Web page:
Study to Assess the Validity and Reliability of the Spinal Cord Independence Measure (SCIM III)
In the past two decades there have been great strides made in understanding the biological changes resulting from spinal cord injury (SCI). The future holds promise of the development of therapies that will promote degrees of repair and recovery of function for people living with SCI. Lessons learned from past "failed" SCI clinical trials, however, demonstrate that, in order to accurately evaluate the overall effectiveness of SCI therapies, more sensitive outcomes measures are needed. Specifically, and reflecting the ultimate goal of clinical interventions - inducing functional recovery - the Spinal Cord Independence Measure (SCIM), has been recommended for further testing and development for use as a measure of functional ability in future SCI clinical studies. The SCIM is a very simple questionnaire and score sheet that an evaluator uses to determine how independently a person with SCI can perform certain tasks.
A panel of SCI researchers recommended the SCIM as the most suitable among four candidate measures of functional recovery reviewed at a special meeting sponsored by the National Institute on Disability and Rehabilitation Research (NIDRR) at a joint meeting of the American Spinal Injury Association and the International Spinal Cord Society (ASIA-ISCoS) in Boston, MA, in June 2006. It was recommended that a large-scale, multi-center, prospective trial be conducted in the United States, which would mirror a recently published multi-site international study.
The proposed research on the SCIM III, the latest and most sensitive version of the SCIM, would test the hypothesis that the SCIM III is a valid, reliable, and sensitive measure of functional ability in persons with SCI. Twenty-two rehabilitation centers throughout the United States will enroll a maximum of 660 subjects. Functional ability will be measured with the SCIM III during the first week of admittance into inpatient acute rehabilitation and within one week of discharge from the same rehabilitation program. Statistical analyses will be used to test the validity, reliability, and sensitivity of the SCIM III. The results will demonstrate whether the SCIM III is a suitable outcome measure to assess SCI specific functional ability in future clinical trials.
Spinal Cord Injury
|Study Design:||Observational Model: Case Control
Time Perspective: Prospective
|Official Title:||United States Multi-Center Study to Assess the Validity and Reliability of the Spinal Cord Independence Measure (SCIM III)|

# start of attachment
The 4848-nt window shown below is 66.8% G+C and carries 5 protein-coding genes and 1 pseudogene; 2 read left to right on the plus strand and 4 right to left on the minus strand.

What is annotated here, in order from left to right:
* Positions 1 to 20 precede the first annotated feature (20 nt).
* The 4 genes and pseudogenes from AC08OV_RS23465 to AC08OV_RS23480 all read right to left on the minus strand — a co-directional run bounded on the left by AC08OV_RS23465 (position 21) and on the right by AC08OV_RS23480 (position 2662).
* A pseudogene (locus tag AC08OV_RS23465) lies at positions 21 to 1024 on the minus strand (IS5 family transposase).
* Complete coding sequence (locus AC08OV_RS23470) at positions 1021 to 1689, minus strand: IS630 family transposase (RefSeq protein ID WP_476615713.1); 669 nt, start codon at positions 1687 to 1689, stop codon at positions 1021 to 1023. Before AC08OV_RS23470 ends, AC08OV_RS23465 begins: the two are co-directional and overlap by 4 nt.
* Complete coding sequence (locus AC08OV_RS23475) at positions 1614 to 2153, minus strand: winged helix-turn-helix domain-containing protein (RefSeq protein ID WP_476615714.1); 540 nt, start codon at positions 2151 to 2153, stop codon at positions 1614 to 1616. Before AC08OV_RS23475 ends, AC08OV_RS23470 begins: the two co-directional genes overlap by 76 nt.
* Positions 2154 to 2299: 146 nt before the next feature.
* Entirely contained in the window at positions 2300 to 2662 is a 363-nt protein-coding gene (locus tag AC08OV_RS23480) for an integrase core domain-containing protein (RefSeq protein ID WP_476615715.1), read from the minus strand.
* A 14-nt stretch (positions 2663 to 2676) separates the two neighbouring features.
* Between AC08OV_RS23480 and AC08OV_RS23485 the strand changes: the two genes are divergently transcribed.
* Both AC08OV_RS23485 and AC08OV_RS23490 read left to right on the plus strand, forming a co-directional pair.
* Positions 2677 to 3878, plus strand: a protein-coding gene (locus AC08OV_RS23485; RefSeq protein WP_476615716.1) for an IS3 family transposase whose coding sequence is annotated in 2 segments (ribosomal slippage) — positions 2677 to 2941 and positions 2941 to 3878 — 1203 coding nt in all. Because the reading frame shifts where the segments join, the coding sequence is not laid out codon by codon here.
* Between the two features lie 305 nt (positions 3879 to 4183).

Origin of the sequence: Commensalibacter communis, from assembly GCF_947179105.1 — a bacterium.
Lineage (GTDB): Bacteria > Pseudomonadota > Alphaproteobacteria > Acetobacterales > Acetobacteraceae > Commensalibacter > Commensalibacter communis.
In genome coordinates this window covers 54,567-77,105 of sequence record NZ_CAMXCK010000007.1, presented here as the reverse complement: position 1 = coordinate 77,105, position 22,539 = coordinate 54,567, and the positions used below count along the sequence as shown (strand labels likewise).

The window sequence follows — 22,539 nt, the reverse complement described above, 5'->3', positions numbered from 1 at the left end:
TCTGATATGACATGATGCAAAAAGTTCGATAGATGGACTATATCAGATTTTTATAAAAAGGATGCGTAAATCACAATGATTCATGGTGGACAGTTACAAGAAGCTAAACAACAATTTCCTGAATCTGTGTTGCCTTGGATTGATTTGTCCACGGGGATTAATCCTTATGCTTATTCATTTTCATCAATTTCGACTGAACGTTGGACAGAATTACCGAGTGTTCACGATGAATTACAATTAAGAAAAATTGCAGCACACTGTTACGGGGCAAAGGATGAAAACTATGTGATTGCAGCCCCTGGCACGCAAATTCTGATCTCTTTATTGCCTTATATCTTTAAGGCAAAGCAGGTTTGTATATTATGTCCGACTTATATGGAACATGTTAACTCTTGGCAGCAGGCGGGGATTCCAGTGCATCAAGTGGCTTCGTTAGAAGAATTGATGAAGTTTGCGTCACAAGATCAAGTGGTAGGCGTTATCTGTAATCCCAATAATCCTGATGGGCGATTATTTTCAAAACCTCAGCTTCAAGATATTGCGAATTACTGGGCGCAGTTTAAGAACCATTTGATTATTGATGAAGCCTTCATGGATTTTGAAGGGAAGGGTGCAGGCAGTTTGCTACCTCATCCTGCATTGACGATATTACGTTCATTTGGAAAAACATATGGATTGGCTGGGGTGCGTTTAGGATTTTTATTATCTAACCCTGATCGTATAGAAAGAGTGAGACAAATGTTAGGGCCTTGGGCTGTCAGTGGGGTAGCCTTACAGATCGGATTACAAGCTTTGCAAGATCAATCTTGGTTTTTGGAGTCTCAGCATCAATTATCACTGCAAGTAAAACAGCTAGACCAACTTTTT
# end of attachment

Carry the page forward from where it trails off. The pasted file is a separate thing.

|Study Start Date:||September 2007|
|Study Completion Date:||September 2010|
STUDY PURPOSE This clinical research study will be performed to assess the validity, reliability, and sensitivity of the Spinal Cord Independence Measure (SCIM III) in measuring functional ability in persons with spinal cord injury (SCI).
Aims and Hypothesis:
Overall hypothesis - The SCIM III is a valid, reliable, and sensitive measure of functional ability in persons with SCI.
Aim 1: Examine the validity of the SCIM III as an outcome measure to assess functional ability in persons with SCI.
- Criterion-related validity
- Construct validity of components
Aim 2: Examine the reliability of SCIM III evaluations.
- Inter-rater reliability
- Internal consistency
Aim 3: Examine the sensitivity of the SCIM III to functional change.
- Sensitivity to functional change compared to the Functional Independence Measure (FIM).
- Sensitivity to functional change over time
STUDY DESIGN This is a multi-center, prospective clinical research study performed to assess the validity, reliability, and sensitivity of the Spinal Cord Independence Measure (SCIM III) in measuring functional ability in persons with spinal cord injury (SCI).
UCI will act as the coordinating center for this study, collecting and performing statistical data analysis. There will be approximately 22 rehabilitation centers participating in this study. De-identified data will be transferred from these sites to Dr. Kim Anderson at UCI.
|Principal Investigator:||Kimberly D Anderson, Ph.D.||University of California, Irvine|